The finance industry bonus pool has shrunk significantly this year, both in the UK and the US, which will leave many disappointed with their less-than-bumper bonus payouts.
Traders have had a particularly difficult 12 months, with instability in the markets, geopolitical tensions and other uncertainties impacting on performance. However, even stronger-performing areas such as mergers & acquisitions may see lower-than-average bonuses.
Public opinion on both sides of the pond is still heavily stacked against bankers’ bonuses, and the approaching general election in the UK is adding political pressure to keep rewards minimal. The introduction of a European cap, which limits bonuses to twice that of fixed an employee’s fixed salary, is also taking its toll on bonuses at Deutsche Bank and Barclays in London, according to the Financial Times.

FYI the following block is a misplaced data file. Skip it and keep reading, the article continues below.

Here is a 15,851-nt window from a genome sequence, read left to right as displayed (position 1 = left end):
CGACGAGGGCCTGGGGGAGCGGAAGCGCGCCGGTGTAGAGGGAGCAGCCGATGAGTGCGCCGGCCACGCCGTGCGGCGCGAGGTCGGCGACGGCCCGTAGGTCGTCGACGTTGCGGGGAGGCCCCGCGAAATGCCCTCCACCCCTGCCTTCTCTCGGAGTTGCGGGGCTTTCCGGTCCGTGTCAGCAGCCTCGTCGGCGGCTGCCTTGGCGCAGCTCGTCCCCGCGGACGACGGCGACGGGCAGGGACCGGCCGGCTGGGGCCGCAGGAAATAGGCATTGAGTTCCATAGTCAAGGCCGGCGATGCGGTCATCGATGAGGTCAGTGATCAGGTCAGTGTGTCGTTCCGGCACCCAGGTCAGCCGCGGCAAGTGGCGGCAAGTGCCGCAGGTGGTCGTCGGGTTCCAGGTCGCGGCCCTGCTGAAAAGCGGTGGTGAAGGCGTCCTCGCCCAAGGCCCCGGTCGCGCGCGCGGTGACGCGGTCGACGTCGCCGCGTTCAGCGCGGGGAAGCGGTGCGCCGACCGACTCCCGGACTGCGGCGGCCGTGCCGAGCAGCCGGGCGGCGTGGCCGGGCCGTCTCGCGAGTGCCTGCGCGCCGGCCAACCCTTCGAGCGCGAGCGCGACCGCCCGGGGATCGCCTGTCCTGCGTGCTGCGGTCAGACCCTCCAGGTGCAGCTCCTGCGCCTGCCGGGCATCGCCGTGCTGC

Billions of fines by industry regulators have also helped to shrink the available bonus pool at banks including HSBC and Royal Bank of Scotland, making massive paycheques increasingly unlikely on Wall Street, or in the City.
After winning the German presidency for her fourth term, Angela Merkel must weld a coalition government or have a minority rule with the most far-right politicians seen in 50 decades.
A study of the leadership pipeline at the UK’s FTSE 100 corporates shows modest progress, but many top companies still have no ethnic minority presence.
The world’s third-largest economy expanded by 1.0% in the second quarter of 2017 over Q1, giving an annual rise of 4.0% in gross domestic product for the year to June.
The majority of the region’s 28 member states report that the situation has worsened over the past year, reports business management consultant Verisk Maplecroft.